If you engage with some who hold anti-science beliefs such as creationism, anti-vax, or a flat earth belief, what you will often encounter is a stubborn immunity to evidence and facts. This can only leave you wondering if it is best to simply roll your eyes and move on whenever you encounter such science denial, and so in effect skip over the argument bit.
A recently published article (June 2019) in Nature Human Behaviour titled “Effective strategies for rebutting science denialism in public discussions” suggests that engaging can be both productive and it can also make a difference.
What is this new Study about?
The abstract explains …
Science deniers question scientific milestones and spread misinformation, contradicting decades of scientific endeavour. Advocates for science need effective rebuttal strategies and are concerned about backfire effects in public debates.
Fact vs Fiction – What exactly are we talking about?
Vaccines are safe and effective. Humans cause global warming. Evolutionary theory explains the diversity and change of life. Through the process of the scientific methodology these are the conclusions, and yet some, a minority, do push against this consensus.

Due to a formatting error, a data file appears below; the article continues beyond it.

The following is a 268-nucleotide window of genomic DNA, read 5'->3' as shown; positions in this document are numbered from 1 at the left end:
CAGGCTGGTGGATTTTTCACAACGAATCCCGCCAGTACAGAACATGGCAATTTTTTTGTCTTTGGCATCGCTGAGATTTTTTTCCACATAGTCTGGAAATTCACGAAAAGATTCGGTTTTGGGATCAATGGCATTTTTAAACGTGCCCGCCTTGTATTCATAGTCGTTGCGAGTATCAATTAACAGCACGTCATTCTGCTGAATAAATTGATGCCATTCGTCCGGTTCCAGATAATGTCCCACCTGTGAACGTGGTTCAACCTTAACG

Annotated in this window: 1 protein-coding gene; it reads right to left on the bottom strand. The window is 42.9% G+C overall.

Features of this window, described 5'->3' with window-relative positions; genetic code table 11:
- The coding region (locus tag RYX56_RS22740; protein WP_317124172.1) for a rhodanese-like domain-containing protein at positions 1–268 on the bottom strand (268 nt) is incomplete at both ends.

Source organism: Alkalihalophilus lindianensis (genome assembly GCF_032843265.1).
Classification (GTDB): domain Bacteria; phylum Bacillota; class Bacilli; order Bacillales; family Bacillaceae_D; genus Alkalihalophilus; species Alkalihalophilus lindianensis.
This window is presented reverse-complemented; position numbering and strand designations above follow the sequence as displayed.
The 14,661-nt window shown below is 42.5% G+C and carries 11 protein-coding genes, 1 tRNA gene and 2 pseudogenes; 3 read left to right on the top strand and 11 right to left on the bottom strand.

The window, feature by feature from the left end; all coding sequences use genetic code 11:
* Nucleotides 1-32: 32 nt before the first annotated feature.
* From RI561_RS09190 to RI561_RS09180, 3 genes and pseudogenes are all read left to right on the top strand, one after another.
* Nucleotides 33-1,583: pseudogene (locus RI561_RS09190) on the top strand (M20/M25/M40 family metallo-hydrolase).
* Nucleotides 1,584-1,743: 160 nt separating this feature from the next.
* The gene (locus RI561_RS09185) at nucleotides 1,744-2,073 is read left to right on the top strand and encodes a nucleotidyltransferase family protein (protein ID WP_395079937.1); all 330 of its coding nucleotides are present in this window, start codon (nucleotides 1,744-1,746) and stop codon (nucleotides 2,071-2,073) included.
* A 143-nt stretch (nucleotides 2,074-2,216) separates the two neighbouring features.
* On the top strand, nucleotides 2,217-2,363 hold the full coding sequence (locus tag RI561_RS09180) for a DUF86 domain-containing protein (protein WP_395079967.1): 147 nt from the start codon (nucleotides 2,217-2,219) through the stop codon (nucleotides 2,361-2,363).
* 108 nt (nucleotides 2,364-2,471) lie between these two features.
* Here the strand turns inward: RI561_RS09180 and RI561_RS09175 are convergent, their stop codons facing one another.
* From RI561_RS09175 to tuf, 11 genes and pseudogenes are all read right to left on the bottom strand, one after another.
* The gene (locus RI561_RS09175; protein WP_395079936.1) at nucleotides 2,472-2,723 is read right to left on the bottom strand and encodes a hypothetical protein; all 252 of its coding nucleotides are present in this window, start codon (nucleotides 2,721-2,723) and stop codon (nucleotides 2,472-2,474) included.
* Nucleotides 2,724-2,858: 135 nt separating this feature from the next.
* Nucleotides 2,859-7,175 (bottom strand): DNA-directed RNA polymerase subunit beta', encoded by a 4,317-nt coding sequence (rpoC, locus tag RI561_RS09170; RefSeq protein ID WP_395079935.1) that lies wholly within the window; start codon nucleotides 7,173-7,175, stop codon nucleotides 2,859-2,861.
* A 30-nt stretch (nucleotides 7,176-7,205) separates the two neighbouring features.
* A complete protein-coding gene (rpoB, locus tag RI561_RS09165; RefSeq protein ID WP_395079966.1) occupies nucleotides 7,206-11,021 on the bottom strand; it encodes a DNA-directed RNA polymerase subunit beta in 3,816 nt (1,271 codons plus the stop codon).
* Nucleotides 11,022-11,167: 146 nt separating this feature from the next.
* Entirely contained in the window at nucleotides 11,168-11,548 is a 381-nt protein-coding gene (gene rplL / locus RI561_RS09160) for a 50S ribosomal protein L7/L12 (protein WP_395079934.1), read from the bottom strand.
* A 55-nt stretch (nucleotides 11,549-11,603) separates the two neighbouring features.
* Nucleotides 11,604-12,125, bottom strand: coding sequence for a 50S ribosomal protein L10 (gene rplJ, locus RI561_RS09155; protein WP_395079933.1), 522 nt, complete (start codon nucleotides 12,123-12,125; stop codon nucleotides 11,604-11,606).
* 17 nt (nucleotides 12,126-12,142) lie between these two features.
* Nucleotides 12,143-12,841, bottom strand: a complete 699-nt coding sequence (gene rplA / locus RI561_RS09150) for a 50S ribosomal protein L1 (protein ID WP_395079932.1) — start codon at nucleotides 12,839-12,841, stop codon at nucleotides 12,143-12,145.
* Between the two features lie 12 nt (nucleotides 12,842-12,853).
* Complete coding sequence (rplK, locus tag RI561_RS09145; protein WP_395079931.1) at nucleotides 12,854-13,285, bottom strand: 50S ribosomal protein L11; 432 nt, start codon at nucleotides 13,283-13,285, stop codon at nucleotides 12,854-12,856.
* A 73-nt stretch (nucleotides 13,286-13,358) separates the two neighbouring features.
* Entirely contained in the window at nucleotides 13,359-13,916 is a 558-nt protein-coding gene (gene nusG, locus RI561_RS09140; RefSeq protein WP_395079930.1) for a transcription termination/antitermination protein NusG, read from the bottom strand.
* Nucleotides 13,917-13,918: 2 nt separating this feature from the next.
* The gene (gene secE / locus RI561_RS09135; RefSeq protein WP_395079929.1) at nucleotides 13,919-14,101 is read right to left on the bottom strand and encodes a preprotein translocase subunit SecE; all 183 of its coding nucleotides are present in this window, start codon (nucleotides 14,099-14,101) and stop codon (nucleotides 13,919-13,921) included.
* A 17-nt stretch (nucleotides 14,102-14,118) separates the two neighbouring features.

Key Point: The promotion of misinformation is not skepticism, but rather is denialism.
Skepticism is about updating our understanding when new evidence is presented. As a contrast to that, denialism is about sticking with a conclusion, and then cherry picking “evidence” that appears to support that conclusion, while discarding anything that conflicts with it.
Strategies to address this:
Addressing the problem of denialism has various strategies, such as these…
- Inoculate individuals against misinformation before they encounter it (See my previous posting about the “Bad News” game for an example of this)
- Correcting the information once it is out there
- Presenting counter arguments of denial at the very moment that they reach an audience – rebutting deniers in public discussions
The new study is specifically focused on the 3rd option above.
But what about the Backfire Effect?
One concern might be what is known as the backfire effect. This is where a rebuttal results in the science denier doubling down even further. This concern led the researches who conducted the study to wonder if countering misinformation was effective, hence their research.
Why might the backfire effect kick in?
Backfire effects are most likely to be found among audiences whose prior beliefs or political ideologies are threatened by the advocate. For example, attempts to correct misconceptions about vaccination in an audience with low confidence in the safety of vaccination can ironically reinforce the misconception. The same effect occurred among US conservatives (who strongly object to governmental regulation regarding climate change) when there were attempts to debunk misinformation about climate change; that is, when they received information that eventually might lead to regulation. This fear of governmental regulation has also been discussed as a cause for US conservatives distrusting scientists on the topic of vaccination.